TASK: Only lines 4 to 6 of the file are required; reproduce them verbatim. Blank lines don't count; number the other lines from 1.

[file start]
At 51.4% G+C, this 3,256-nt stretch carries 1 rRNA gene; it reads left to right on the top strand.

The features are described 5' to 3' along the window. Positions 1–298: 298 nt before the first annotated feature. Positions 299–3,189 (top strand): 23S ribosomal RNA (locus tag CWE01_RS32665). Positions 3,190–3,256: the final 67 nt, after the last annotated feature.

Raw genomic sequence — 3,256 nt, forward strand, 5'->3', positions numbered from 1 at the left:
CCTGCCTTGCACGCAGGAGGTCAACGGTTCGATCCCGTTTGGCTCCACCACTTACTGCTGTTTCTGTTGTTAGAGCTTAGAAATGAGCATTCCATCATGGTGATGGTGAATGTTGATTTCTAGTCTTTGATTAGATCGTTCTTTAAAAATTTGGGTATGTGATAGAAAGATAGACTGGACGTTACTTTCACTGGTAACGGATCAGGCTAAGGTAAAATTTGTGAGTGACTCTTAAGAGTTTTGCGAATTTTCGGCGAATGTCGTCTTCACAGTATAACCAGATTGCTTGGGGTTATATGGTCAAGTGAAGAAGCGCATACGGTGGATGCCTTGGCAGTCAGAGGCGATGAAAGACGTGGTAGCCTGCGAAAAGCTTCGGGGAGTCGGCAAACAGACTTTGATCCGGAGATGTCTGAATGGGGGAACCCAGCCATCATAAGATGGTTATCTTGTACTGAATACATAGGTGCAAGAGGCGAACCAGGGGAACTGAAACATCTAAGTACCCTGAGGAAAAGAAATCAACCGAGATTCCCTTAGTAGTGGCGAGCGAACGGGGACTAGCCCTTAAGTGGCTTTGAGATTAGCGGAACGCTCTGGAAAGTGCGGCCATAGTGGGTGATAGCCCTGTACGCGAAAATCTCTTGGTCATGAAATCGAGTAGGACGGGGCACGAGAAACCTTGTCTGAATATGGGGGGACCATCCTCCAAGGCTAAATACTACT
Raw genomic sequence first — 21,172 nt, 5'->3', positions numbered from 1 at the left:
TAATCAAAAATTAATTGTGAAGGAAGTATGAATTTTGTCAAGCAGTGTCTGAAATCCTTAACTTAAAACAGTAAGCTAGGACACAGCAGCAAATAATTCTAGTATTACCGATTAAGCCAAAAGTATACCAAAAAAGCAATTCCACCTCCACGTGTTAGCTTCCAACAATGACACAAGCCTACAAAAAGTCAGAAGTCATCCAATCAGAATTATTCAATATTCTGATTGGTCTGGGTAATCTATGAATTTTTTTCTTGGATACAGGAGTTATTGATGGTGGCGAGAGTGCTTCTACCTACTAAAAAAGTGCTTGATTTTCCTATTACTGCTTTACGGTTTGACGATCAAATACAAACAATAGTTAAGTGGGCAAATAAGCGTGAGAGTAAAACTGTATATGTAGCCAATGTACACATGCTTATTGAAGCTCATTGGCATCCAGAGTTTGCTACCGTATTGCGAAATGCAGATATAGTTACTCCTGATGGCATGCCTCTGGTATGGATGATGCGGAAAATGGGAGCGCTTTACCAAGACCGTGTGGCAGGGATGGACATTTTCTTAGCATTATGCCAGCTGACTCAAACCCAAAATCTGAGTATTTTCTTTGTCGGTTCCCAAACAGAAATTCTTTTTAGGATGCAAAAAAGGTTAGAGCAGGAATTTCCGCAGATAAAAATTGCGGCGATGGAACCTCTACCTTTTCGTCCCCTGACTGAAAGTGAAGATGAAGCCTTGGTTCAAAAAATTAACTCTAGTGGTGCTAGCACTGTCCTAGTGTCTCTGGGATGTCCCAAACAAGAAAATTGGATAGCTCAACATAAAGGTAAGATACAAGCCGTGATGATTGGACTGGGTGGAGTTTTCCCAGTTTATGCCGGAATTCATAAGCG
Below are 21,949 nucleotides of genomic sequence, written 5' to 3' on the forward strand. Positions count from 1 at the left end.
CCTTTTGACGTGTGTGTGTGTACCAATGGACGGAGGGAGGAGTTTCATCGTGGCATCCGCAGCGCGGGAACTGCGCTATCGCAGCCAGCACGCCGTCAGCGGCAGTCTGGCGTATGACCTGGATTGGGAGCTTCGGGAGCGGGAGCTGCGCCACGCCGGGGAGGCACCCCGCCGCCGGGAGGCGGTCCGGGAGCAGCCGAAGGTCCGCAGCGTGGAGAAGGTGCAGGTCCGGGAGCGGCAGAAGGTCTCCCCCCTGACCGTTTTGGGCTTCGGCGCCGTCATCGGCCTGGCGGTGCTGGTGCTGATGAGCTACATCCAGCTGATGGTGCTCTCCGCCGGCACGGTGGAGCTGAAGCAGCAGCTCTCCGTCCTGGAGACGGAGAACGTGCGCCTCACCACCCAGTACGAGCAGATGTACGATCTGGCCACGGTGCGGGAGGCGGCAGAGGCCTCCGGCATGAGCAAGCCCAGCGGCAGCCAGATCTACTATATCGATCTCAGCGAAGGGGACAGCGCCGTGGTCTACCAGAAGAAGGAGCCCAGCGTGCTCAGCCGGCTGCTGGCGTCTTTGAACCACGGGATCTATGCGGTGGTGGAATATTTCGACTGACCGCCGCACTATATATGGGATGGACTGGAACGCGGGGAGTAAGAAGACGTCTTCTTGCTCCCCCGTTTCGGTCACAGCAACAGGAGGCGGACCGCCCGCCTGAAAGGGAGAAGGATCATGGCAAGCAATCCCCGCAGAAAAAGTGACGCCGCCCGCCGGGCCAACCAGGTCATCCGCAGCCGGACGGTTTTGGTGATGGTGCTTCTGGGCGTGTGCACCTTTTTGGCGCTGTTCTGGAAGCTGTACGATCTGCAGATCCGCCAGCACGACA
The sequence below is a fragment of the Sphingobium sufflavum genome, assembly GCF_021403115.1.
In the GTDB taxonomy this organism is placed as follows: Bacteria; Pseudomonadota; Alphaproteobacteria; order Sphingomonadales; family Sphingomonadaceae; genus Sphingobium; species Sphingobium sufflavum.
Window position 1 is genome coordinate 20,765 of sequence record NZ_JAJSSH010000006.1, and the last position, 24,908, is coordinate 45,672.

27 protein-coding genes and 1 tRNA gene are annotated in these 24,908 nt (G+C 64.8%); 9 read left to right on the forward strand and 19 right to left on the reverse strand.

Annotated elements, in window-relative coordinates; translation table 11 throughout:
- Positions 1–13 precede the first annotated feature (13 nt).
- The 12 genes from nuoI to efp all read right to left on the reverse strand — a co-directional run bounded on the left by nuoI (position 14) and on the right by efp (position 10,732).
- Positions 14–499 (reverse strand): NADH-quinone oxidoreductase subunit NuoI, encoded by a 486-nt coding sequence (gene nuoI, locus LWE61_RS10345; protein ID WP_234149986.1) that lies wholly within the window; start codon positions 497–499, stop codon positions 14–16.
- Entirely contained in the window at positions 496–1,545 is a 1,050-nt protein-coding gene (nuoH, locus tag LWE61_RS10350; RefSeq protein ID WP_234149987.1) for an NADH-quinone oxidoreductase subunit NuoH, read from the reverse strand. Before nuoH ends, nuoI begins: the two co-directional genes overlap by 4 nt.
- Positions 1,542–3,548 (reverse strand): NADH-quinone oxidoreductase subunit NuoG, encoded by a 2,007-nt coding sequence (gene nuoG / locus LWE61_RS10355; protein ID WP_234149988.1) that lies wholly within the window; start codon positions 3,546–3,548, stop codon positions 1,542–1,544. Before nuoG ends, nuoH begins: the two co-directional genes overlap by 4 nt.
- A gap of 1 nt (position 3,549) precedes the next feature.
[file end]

CCTGCCTTGCACGCAGGAGGTCAACGGTTCGATCCCGTTTGGCTCCACCACTTACTGCTGTTTCTGTTGTTAGAGCTTAGAAATGAGCATTCCATCATGGTGATGGTGAATGTTGATTTCTAGTCTTTGATTAGATCGTTCTTTAAAAATTTGGGTATGTGATAGAAAGATAGACTGGACGTTACTTTCACTGGTAACGGATCAGGCTAAGGTAAAATTTGTGAGTGACTCTTAAGAGTTTTGCGAATTTTCGGCGAATGTCGTCTTCACAGTATAACCAGATTGCTTGGGGTTATATGGTCAAGTGAAGAAGCGCATACGGTGGATGCCTTGGCAGTCAGAGGCGATGAAAGACGTGGTAGCCTGCGAAAAGCTTCGGGGAGTCGGCAAACAGACTTTGATCCGGAGATGTCTGAATGGGGGAACCCAGCCATCATAAGATGGTTATCTTGTACTGAATACATAGGTGCAAGAGGCGAACCAGGGGAACTGAAACATCTAAGTACCCTGAGGAAAAGAAATCAACCGAGATTCCCTTAGTAGTGGCGAGCGAACGGGGACTAGCCCTTAAGTGGCTTTGAGATTAGCGGAACGCTCTGGAAAGTGCGGCCATAGTGGGTGATAGCCCTGTACGCGAAAATCTCTTGGTCATGAAATCGAGTAGGACGGGGCACGAGAAACCTTGTCTGAATATGGGGGGACCATCCTCCAAGGCTAAATACTACT
Raw genomic sequence first — 21,172 nt, 5'->3', positions numbered from 1 at the left:
TAATCAAAAATTAATTGTGAAGGAAGTATGAATTTTGTCAAGCAGTGTCTGAAATCCTTAACTTAAAACAGTAAGCTAGGACACAGCAGCAAATAATTCTAGTATTACCGATTAAGCCAAAAGTATACCAAAAAAGCAATTCCACCTCCACGTGTTAGCTTCCAACAATGACACAAGCCTACAAAAAGTCAGAAGTCATCCAATCAGAATTATTCAATATTCTGATTGGTCTGGGTAATCTATGAATTTTTTTCTTGGATACAGGAGTTATTGATGGTGGCGAGAGTGCTTCTACCTACTAAAAAAGTGCTTGATTTTCCTATTACTGCTTTACGGTTTGACGATCAAATACAAACAATAGTTAAGTGGGCAAATAAGCGTGAGAGTAAAACTGTATATGTAGCCAATGTACACATGCTTATTGAAGCTCATTGGCATCCAGAGTTTGCTACCGTATTGCGAAATGCAGATATAGTTACTCCTGATGGCATGCCTCTGGTATGGATGATGCGGAAAATGGGAGCGCTTTACCAAGACCGTGTGGCAGGGATGGACATTTTCTTAGCATTATGCCAGCTGACTCAAACCCAAAATCTGAGTATTTTCTTTGTCGGTTCCCAAACAGAAATTCTTTTTAGGATGCAAAAAAGGTTAGAGCAGGAATTTCCGCAGATAAAAATTGCGGCGATGGAACCTCTACCTTTTCGTCCCCTGACTGAAAGTGAAGATGAAGCCTTGGTTCAAAAAATTAACTCTAGTGGTGCTAGCACTGTCCTAGTGTCTCTGGGATGTCCCAAACAAGAAAATTGGATAGCTCAACATAAAGGTAAGATACAAGCCGTGATGATTGGACTGGGTGGAGTTTTCCCAGTTTATGCCGGAATTCATAAGCG